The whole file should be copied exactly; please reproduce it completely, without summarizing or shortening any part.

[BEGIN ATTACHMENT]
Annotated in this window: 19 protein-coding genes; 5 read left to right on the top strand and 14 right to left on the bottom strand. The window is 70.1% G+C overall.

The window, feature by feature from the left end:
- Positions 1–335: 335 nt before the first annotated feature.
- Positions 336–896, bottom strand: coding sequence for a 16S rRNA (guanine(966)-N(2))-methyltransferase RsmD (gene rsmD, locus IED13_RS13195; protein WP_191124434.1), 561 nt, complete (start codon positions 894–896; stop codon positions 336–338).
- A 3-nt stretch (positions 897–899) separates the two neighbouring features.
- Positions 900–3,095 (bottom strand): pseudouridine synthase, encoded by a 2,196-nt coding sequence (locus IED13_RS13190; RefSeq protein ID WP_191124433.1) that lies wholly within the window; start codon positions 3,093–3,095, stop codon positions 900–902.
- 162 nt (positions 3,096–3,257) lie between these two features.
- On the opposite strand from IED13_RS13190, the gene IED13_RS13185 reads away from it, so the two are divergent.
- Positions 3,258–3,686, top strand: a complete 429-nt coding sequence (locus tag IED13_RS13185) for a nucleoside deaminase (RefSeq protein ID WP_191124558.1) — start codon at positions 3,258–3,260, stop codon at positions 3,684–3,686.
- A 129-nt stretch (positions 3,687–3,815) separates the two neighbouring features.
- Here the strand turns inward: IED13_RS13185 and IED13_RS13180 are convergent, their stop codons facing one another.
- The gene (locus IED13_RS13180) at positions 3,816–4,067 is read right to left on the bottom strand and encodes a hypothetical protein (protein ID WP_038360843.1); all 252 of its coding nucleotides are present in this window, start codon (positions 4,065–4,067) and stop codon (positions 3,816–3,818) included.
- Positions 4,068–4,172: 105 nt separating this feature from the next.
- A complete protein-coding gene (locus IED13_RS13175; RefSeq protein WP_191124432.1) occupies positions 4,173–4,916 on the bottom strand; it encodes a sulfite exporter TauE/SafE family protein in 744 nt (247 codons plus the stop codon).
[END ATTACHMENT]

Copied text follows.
Annotated in this window: 19 protein-coding genes; 5 read left to right on the top strand and 14 right to left on the bottom strand. The window is 70.1% G+C overall.

The window, feature by feature from the left end:
- Positions 1–335: 335 nt before the first annotated feature.
- Positions 336–896, bottom strand: coding sequence for a 16S rRNA (guanine(966)-N(2))-methyltransferase RsmD (gene rsmD, locus IED13_RS13195; protein WP_191124434.1), 561 nt, complete (start codon positions 894–896; stop codon positions 336–338).
- A 3-nt stretch (positions 897–899) separates the two neighbouring features.
- Positions 900–3,095 (bottom strand): pseudouridine synthase, encoded by a 2,196-nt coding sequence (locus IED13_RS13190; RefSeq protein ID WP_191124433.1) that lies wholly within the window; start codon positions 3,093–3,095, stop codon positions 900–902.
- 162 nt (positions 3,096–3,257) lie between these two features.
- On the opposite strand from IED13_RS13190, the gene IED13_RS13185 reads away from it, so the two are divergent.
- Positions 3,258–3,686, top strand: a complete 429-nt coding sequence (locus tag IED13_RS13185) for a nucleoside deaminase (RefSeq protein ID WP_191124558.1) — start codon at positions 3,258–3,260, stop codon at positions 3,684–3,686.
- A 129-nt stretch (positions 3,687–3,815) separates the two neighbouring features.
- Here the strand turns inward: IED13_RS13185 and IED13_RS13180 are convergent, their stop codons facing one another.
- The gene (locus IED13_RS13180) at positions 3,816–4,067 is read right to left on the bottom strand and encodes a hypothetical protein (protein ID WP_038360843.1); all 252 of its coding nucleotides are present in this window, start codon (positions 4,065–4,067) and stop codon (positions 3,816–3,818) included.
- Positions 4,068–4,172: 105 nt separating this feature from the next.
- A complete protein-coding gene (locus IED13_RS13175; RefSeq protein WP_191124432.1) occupies positions 4,173–4,916 on the bottom strand; it encodes a sulfite exporter TauE/SafE family protein in 744 nt (247 codons plus the stop codon).